If certain knowledge is only obtainable through empirical means - i.e. by means of perceptual observation; i.e. by means of personal experience - then "certain knowledge" is reduced to subjective knowledge, and there is no objectivity to speak of. I can not perceive your perception - and neither can you perceive mine. Your "truth" is entirely built upon your own subjective perception - to which I have no access. And vice-versa. Everyone has their own (subjective) truth, but there is no access to truth which transcends personal experience; no access to truth which transcends individual perception; no access to objective truth.

Of course, adherents to this doctrine can (and must) make exceptions in order to play in the world of objectivity -- but they are exceptions; exceptions which necessarily step outside of this doctrine in order to borrow from an other, more rational, more objective epistemological principle: Logical Necessity.

Logical necessity grants to the realm of empirical observation, perception and experience that element which is necessary to break free from the tyranny of the subjective, into the world of objectivity: logic - and with it, objective identity.

Of course, peddlers of various forms of empiricism can also believe in logic and identity - but not consistently. Only as exceptions. They can believe that "A is A" regarding everything which they have perceived, but according to their epistemological principles, there is no way to know that it is true about that which they have not perceived - it can be (and is) assumed - but it certainly cannot be certain. Therefore, to them, the "law" of identity is not so much a law which is and must be true about everything in reality. It's more of a general rule about everything that they have experienced, and it's assumed to be true about everything else.  2+2 equals 4, not because it must, but because we've never experienced an instance of 2+2 equaling anything else -- it could equal 5 somewhere in the universe, or with some object which we have yet to discover. Contradictions don't exist - but not because they can't. Rather, it is because we simply haven't found any. There could be contradictions out there that we simply haven't observed yet. Thus, there are no laws - whether mathematical or logical. Only pragmatic generalizations. Such is the end of that doctrine which attempts to skirt around logical necessity.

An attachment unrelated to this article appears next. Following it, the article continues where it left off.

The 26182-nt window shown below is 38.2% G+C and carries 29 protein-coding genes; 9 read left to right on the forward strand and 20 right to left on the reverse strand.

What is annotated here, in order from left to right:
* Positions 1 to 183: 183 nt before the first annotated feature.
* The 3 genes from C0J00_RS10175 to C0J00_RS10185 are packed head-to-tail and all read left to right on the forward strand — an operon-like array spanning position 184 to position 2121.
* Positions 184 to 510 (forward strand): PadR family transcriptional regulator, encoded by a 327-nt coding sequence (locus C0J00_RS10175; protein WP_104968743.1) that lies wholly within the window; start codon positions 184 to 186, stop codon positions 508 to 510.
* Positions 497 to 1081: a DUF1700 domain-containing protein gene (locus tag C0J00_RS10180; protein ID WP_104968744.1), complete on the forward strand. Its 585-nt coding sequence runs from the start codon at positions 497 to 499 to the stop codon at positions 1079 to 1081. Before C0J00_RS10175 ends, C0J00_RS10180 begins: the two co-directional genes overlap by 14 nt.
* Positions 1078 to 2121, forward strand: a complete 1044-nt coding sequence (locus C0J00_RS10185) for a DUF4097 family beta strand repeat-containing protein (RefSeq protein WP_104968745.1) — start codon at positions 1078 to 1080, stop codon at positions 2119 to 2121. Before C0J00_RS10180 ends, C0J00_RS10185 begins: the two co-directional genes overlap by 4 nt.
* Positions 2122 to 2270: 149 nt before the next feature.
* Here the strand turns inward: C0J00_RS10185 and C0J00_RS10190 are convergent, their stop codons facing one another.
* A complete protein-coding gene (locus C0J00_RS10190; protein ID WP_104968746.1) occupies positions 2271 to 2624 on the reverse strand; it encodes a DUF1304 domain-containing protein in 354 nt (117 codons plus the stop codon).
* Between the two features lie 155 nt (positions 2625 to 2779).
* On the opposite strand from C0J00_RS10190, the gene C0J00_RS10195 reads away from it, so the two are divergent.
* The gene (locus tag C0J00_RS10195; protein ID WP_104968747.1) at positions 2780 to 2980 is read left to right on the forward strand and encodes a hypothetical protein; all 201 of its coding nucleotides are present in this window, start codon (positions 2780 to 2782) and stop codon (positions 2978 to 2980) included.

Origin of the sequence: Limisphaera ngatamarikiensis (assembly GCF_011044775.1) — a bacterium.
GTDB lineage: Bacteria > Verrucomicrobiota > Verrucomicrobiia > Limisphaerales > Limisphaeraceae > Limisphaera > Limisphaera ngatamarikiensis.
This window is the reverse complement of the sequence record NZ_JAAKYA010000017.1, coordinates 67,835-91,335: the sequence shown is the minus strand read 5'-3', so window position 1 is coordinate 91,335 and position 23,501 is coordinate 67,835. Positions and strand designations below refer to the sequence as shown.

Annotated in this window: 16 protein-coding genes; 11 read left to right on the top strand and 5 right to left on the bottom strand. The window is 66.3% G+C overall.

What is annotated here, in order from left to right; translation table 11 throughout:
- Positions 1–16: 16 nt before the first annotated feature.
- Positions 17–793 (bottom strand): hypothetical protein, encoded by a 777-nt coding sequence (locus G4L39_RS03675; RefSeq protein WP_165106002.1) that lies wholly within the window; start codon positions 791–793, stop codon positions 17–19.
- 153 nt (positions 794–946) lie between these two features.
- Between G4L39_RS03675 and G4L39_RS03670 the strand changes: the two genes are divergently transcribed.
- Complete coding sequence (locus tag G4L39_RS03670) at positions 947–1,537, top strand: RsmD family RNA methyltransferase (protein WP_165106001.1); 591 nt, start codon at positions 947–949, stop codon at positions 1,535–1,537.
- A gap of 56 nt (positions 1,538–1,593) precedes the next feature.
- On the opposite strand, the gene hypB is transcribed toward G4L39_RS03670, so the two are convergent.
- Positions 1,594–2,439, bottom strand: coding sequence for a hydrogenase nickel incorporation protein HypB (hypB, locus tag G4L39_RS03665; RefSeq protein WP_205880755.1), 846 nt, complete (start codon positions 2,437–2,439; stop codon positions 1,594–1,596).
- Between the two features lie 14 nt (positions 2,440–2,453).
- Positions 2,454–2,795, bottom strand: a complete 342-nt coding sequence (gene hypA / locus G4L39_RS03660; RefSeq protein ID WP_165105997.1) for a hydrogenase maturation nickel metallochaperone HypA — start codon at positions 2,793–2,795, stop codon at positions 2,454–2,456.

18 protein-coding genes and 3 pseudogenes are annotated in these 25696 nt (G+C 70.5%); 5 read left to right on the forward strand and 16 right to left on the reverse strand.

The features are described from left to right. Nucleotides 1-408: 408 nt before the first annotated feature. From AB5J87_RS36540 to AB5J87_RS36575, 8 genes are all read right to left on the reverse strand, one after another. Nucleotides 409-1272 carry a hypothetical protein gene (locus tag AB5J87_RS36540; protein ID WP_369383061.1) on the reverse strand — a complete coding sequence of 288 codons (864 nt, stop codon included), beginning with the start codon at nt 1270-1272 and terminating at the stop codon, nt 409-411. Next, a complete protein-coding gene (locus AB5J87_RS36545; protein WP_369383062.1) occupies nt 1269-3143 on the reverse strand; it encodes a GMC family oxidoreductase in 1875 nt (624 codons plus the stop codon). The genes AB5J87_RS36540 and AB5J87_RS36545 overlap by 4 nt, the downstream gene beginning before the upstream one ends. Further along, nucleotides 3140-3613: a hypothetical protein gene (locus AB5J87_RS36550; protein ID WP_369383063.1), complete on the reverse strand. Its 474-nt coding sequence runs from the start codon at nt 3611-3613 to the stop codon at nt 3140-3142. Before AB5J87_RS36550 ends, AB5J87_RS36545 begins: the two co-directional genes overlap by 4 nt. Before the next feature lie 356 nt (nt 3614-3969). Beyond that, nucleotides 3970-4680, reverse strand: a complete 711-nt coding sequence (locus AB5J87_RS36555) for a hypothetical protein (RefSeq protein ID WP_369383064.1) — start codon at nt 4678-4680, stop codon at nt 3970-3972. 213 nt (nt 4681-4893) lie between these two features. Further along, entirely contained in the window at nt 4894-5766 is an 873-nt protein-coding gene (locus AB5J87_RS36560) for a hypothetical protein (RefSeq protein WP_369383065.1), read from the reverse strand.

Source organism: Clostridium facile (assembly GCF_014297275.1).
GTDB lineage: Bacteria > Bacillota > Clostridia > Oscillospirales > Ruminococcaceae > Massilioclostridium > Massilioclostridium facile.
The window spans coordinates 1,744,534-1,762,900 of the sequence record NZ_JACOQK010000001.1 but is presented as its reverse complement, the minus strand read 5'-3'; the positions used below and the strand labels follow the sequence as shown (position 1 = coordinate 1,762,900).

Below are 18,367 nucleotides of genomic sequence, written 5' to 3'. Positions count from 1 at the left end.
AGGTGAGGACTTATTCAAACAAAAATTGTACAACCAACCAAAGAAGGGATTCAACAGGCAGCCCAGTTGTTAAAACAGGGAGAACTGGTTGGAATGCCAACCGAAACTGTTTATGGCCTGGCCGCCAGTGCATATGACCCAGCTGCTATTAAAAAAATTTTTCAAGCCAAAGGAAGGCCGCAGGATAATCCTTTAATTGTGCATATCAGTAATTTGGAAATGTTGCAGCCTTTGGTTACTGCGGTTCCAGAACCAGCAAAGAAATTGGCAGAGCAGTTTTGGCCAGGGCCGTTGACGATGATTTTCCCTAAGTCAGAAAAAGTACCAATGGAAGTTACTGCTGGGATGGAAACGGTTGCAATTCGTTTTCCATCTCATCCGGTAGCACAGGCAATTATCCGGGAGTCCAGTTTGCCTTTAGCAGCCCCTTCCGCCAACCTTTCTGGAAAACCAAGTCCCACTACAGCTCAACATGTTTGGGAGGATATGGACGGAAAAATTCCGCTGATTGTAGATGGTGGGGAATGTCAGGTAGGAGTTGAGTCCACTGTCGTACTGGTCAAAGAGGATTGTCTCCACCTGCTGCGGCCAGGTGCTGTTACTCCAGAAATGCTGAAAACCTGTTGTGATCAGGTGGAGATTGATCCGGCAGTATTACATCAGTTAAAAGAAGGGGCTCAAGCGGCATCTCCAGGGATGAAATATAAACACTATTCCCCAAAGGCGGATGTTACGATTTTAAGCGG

The alternative: accepting that there are some things which are simply true whether we have experienced them or not (i.e. accepting objective truth!) "How do we know that such things are true though, if we don't experience them!?". You think. You think about reality, consider alternatives, and realize that sometimes, there is only one option. For instance, you think about the question of contradictions. You consider the alternativses: either contradictions exist or they don't. You realize (hopefully) that the former idea is, itself, contradictory and ultimately destructive to all knowledge, truth, reality and life; that if it is true, then it is false; that it cannot be true. Therefore, the only other alternative - that contradictions do not exist - is necessarily true. It must be.

Notice that I am not claiming that this thought process makes these things true. I am claiming that this thought process is the method (the only method) of discovering these things to be true. The law of identity is universally true about all of reality. It always has been and always will be - and it always would have been even if none of us ever knew about it. My thought process in discovering it no more "makes it true" or "creates it into reality" than the scientist's perception in discovering a new bacteria "makes it true" or "creates the bacteria into reality". This is not "primacy of consciousness" as Objectivists are in the habit of claiming. This is simply another form of discovery - performed by the mind rather than the senses; a form of truth criteria which is analytical rather than empirical.

Apart from this form of truth criteria, the modern empiricist (regardless of the name he wishes to go by) is stuck in his own subjective fairytales. The key - the only key - to accessing the realm of objectivity is to understand that we know some thing to be true simply because of the fact that they must be true - they are logically necessary.